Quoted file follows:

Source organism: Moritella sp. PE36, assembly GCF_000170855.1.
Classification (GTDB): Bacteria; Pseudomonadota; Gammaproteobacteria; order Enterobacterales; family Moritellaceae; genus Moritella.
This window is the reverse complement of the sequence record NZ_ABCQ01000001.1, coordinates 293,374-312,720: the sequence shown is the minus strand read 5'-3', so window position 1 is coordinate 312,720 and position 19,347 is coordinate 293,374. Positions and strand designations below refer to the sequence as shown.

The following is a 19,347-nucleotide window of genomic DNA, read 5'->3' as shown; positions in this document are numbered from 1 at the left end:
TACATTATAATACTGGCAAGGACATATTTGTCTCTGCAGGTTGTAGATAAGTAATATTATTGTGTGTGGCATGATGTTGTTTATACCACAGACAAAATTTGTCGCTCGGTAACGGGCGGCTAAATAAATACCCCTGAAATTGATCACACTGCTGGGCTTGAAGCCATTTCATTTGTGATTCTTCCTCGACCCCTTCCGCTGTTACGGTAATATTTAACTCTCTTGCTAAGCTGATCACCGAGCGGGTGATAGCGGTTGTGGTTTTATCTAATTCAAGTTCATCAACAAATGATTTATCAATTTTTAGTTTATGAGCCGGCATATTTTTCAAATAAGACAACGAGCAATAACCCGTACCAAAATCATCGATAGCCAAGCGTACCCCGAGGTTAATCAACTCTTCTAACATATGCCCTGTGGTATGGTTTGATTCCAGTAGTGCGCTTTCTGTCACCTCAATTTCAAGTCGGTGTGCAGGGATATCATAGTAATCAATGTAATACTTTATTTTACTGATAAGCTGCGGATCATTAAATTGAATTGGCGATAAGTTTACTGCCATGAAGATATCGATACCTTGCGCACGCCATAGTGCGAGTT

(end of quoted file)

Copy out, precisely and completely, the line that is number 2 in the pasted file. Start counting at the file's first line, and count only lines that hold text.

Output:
Classification (GTDB): Bacteria; Pseudomonadota; Gammaproteobacteria; order Enterobacterales; family Moritellaceae; genus Moritella.